• St. Peter the Fisherman

Lumen Christi

April 22, 2020

Wednesday of the Second Week of Easter

John 3:16-21

For God so loved the world that he gave his only Son, so that everyone who believes in him might not perish but might have eternal life. For God did not send his Son into the world to condemn the world, but that the world might be saved through him. Whoever believes in him will not be condemned, but whoever does not believe has already been condemned, because he has not believed in the name of the only Son of God. And this is the verdict, that the light came into the world, but people preferred darkness to light, because their works were evil. For everyone who does wicked things hates the light and does not come toward the light, so that his works might not be exposed. But whoever lives the truth comes to the light, so that his works may be clearly seen as done in God.

Opening Prayer: Lord God, you live in light inaccessible. You are the sun of righteousness that sheds your lovely light on us. Thank you for coming to save the world. Thank you for raising us up to light imperishable when our lives here below have run their earthly course.

Encountering Christ:

1. Lumen Christi: This passage can be divided neatly into two parts. Verses 16-18 speak of the Son of God. God gave his only Son; God sent his only Son; those who do not believe in the Son of God are already condemned. Verses 19-21 speak of the light. The light came into the world; the wicked do not come toward the light; but whoever lives the truth comes to the light. The Son of God is the light. John 8:12 says, “I am the light of the world. Whoever follows me will not walk in darkness, but will have the light of life.” At the beginning of the Easter Vigil Mass, as the priest holds up the Paschal candle, he intones three times “Lumen Christi!” and the people respond, “Deo gratias!” This means, “Light of Christ!” and “thanks be to God!” It is God who has sent light into the world, not “to condemn the world, but that the world might be saved through him.”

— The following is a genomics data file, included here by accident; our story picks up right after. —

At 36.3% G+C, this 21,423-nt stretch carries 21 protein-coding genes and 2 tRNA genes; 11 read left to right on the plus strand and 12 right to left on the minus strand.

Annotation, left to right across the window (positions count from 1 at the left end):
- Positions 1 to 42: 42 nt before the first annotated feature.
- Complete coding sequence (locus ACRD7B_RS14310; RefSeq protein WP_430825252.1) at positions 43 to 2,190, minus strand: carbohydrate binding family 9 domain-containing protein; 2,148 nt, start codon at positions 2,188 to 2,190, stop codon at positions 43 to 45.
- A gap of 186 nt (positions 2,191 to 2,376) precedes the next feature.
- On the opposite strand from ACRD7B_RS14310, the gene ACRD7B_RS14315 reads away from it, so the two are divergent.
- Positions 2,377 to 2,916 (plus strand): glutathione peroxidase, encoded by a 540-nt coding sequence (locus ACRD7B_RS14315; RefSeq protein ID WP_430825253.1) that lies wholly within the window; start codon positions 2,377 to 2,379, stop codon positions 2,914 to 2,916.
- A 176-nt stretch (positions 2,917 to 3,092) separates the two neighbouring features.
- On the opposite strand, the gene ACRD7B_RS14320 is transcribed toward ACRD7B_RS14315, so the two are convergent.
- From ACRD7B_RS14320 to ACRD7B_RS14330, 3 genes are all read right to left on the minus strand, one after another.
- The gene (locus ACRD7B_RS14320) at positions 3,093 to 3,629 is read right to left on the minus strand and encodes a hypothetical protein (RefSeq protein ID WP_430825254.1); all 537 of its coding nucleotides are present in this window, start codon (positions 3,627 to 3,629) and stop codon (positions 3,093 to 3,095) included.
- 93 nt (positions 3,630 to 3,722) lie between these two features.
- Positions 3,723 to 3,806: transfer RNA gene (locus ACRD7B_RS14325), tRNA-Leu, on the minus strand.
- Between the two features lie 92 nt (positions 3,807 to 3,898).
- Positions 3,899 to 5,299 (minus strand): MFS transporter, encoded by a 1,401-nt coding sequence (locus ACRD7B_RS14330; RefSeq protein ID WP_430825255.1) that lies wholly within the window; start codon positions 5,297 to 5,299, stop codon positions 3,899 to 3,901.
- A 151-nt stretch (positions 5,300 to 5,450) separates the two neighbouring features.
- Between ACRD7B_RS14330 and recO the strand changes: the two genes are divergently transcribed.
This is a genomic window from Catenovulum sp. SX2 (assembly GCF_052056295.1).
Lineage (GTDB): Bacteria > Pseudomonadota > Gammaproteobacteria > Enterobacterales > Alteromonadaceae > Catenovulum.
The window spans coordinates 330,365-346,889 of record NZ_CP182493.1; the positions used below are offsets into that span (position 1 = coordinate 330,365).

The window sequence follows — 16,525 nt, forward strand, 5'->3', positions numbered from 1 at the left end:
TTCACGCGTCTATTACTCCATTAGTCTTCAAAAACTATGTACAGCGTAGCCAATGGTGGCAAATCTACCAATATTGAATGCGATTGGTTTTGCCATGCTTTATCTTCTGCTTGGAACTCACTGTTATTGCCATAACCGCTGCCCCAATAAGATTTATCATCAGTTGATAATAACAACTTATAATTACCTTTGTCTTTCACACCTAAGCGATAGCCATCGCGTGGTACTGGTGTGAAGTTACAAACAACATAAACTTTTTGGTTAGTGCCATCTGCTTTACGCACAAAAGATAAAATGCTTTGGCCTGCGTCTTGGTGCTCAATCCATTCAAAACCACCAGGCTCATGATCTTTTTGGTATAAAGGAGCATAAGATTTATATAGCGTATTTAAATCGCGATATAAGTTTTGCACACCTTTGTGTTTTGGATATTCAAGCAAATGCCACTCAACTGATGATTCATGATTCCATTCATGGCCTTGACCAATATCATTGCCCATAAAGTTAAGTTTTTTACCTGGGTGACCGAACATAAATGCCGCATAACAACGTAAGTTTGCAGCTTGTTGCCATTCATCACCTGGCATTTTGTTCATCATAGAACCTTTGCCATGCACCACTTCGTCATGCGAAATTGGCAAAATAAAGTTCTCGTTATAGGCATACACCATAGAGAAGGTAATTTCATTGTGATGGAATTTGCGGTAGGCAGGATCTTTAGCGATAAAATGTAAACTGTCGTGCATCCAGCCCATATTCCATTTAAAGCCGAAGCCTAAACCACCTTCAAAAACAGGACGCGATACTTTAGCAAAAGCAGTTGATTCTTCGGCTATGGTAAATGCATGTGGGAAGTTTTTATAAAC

2. Dispelling Unbelief: God sent his Son into the world to save the world, but from what does it need saving? From unbelief. The passage does not say that God condemns the wicked deeds of men (though, of course, he does); it does not say that he condemns at all. It simply affirms, “whoever does not believe has already been condemned.” Unbelief bears its own punishment. The world needs saving from unbelief in Jesus Christ. Life apart from Jesus leads to wicked works done in darkness. I cannot reject Jesus, and at the same time retain goodness, light, and truth—at least, not in their fullness. “I am the Way, and the Truth, and the Life (and the light!),” says Jesus.

3. God Sent the Light: Another translation of John 3:16 reads, “For this is how God loved the world: he gave his only Son.” There is nothing better than Jesus. God the Father can give no greater gift than his only-begotten Son. What’s more, we can say that with the giving of Christ, God has already given us everything–light and life and blessings and happiness and holiness. And friendship and love and truth and courage, and much more besides. Jesus is God’s gift of salvation to men. The very name “Jesus” means “God saves.” He came for no other person, except that “everyone who believes in him might have eternal life.” And the proof that he can give us eternal life is his own Resurrection.

Conversing with Christ: Lord Jesus, be the light of my life! Shine in me so that I can shine out to others, calling them to live in the light. You are that light! Give me the grace to do all my works “in God.”

Resolution: Lord, today, by your grace, I will pray the rosary meditating with Mary on the luminous mysteries of Christ’s public life.

For Further Reflection: Read some selections from Pope Francis’s encyclical on faith, Lumen Fidei. (It’s good to know that this is the sequel, so to speak, of Pope Benedict’s encyclicals on hope and charity, Spe Salvi and Deus Caritas Est, respectively.)

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